3. Rotate about the z-axis by \phi.

What that does is the usual theta and phi orientation for a direction from the origin and an additional phi rotation of the body around that direction. It’s not how Euler rotations are sometimes presented:

  1. Rotate about the z-axis by \phi.
  2. Rotate about the new y-axis by \theta.
  3. Rotate about the really new z-axis by \psi.

It just turns out that’s harder to do numerically since you have to find the new and really new axes. In Mathematica you can do my recipe by:

RotationMatrix[\psi, {0,0,1}].RotationMatrix[\theta, {0,1,0}].RotationMatrix[\phi, {0,0,1}].(points you care about)

The period is how Mathematica does matrix multiplication (including dot products).

Ok, so now I need to find the locations of my 4 points and then take time derivatives recognizing that my time-dependent variables are theta, phi, and psi. The time derivatives produce the velocities that I can use to calculate the kinetic energy as a function of the variables and their time derivatives. Then I’m in business because I can just do the euler-lagrange approach at that point. Here’s a screenshot of the code:flipping_handle_mma_code

The locs are the locations of the dots as described before with the handle screw part being 1 unit long and the handle width being that crazy square root of 3/2 + 0.01 which will make sense below. The m function is the rotation matrix described above. The newlocs function determines where all the points are at some arbitrary theta, phi, and psi and the ke is the kinetic energy (note the D used for derivative). The el function is the Euler-Lagrange operator and the sol command puts it all together, including some initial conditions set to rotate the handle as similar to the video as I could do (note that if you don’t set the psi variable to a little off zero you don’t see the instability). Here’s the result:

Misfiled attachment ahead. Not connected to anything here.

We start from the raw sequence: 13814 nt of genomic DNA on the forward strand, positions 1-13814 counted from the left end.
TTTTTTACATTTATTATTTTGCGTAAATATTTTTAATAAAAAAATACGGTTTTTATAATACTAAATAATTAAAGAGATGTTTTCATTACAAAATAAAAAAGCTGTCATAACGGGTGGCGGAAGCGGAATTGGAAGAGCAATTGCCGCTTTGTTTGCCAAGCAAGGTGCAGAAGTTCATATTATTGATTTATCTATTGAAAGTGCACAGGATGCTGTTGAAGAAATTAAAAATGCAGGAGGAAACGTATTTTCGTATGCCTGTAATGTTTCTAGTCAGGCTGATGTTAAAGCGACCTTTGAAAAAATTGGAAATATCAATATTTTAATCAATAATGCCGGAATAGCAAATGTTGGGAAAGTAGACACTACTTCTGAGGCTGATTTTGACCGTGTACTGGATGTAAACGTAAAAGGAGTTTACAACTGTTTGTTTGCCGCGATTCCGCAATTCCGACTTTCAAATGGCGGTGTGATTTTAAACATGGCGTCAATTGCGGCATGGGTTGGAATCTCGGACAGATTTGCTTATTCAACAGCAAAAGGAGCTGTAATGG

And here’s an animation looking at the path the screw takes (it’s animated just so the camera can sweep around)


I remembered from the intertia tensor analysis that the stable axes of rotation (among the 3 eigenaxes) are the ones with the highest and lowest eigenvalues. So I calculated those and found that when the length is sqrt(3/2) there is not one in the middle. Here’s a comparison with the length both 0.1 above and below that magic length:


Cool, huh? I hope Will’s happy.

Some starter comments for you:

  1. I was in that class and this really helped me understand . . .
  2. I was in that class and this was a complete waste of time because . . .
  3. I love this! What should I do with my antiquated vpython scripts that couldn’t possibly do this?
  4. I hate this! When I flip my tennis racquet it never rotates.
  5. What other initial conditions show (or don’t show) that instability?
  6. How did you calculate the eigenvalues off the top of your head. What you just happened to know what the eigenaxes were or something?
Posted in mathematica, physics, Uncategorized | 4 Comments

Best bingo board